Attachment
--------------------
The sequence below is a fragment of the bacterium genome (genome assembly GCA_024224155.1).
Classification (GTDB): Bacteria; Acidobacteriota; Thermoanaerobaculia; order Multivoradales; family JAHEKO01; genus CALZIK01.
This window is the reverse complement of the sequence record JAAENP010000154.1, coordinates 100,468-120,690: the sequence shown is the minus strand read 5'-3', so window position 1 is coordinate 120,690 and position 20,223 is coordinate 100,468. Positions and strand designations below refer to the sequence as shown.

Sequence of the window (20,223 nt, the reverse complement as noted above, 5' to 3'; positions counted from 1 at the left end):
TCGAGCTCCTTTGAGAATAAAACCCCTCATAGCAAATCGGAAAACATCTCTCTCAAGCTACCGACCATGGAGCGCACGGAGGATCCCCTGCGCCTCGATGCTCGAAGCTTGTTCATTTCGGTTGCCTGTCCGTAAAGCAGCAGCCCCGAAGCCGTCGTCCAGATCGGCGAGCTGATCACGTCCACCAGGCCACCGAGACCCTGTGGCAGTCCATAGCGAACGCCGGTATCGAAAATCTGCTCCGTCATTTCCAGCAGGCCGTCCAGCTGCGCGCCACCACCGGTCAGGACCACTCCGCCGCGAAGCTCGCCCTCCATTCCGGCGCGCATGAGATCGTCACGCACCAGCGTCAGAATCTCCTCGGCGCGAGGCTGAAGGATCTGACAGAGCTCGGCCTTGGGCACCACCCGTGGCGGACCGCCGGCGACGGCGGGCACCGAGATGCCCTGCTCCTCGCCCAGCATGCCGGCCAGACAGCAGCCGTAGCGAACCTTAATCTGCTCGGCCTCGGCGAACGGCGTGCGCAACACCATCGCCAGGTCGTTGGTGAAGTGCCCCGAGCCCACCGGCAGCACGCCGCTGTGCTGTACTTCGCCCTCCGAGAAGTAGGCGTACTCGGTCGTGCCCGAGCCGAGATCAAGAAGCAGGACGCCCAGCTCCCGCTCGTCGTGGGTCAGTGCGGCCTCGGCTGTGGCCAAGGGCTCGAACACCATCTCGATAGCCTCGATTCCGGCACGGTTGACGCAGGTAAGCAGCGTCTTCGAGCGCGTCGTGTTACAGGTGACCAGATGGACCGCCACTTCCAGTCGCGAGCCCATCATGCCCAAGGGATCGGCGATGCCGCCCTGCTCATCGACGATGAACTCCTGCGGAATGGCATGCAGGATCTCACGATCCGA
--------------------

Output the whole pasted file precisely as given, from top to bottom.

The sequence below is a fragment of the bacterium genome (genome assembly GCA_024224155.1).
Classification (GTDB): Bacteria; Acidobacteriota; Thermoanaerobaculia; order Multivoradales; family JAHEKO01; genus CALZIK01.
This window is the reverse complement of the sequence record JAAENP010000154.1, coordinates 100,468-120,690: the sequence shown is the minus strand read 5'-3', so window position 1 is coordinate 120,690 and position 20,223 is coordinate 100,468. Positions and strand designations below refer to the sequence as shown.

Sequence of the window (20,223 nt, the reverse complement as noted above, 5' to 3'; positions counted from 1 at the left end):
TCGAGCTCCTTTGAGAATAAAACCCCTCATAGCAAATCGGAAAACATCTCTCTCAAGCTACCGACCATGGAGCGCACGGAGGATCCCCTGCGCCTCGATGCTCGAAGCTTGTTCATTTCGGTTGCCTGTCCGTAAAGCAGCAGCCCCGAAGCCGTCGTCCAGATCGGCGAGCTGATCACGTCCACCAGGCCACCGAGACCCTGTGGCAGTCCATAGCGAACGCCGGTATCGAAAATCTGCTCCGTCATTTCCAGCAGGCCGTCCAGCTGCGCGCCACCACCGGTCAGGACCACTCCGCCGCGAAGCTCGCCCTCCATTCCGGCGCGCATGAGATCGTCACGCACCAGCGTCAGAATCTCCTCGGCGCGAGGCTGAAGGATCTGACAGAGCTCGGCCTTGGGCACCACCCGTGGCGGACCGCCGGCGACGGCGGGCACCGAGATGCCCTGCTCCTCGCCCAGCATGCCGGCCAGACAGCAGCCGTAGCGAACCTTAATCTGCTCGGCCTCGGCGAACGGCGTGCGCAACACCATCGCCAGGTCGTTGGTGAAGTGCCCCGAGCCCACCGGCAGCACGCCGCTGTGCTGTACTTCGCCCTCCGAGAAGTAGGCGTACTCGGTCGTGCCCGAGCCGAGATCAAGAAGCAGGACGCCCAGCTCCCGCTCGTCGTGGGTCAGTGCGGCCTCGGCTGTGGCCAAGGGCTCGAACACCATCTCGATAGCCTCGATTCCGGCACGGTTGACGCAGGTAAGCAGCGTCTTCGAGCGCGTCGTGTTACAGGTGACCAGATGGACCGCCACTTCCAGTCGCGAGCCCATCATGCCCAAGGGATCGGCGATGCCGCCCTGCTCATCGACGATGAACTCCTGCGGAATGGCATGCAGGATCTCACGATCCGA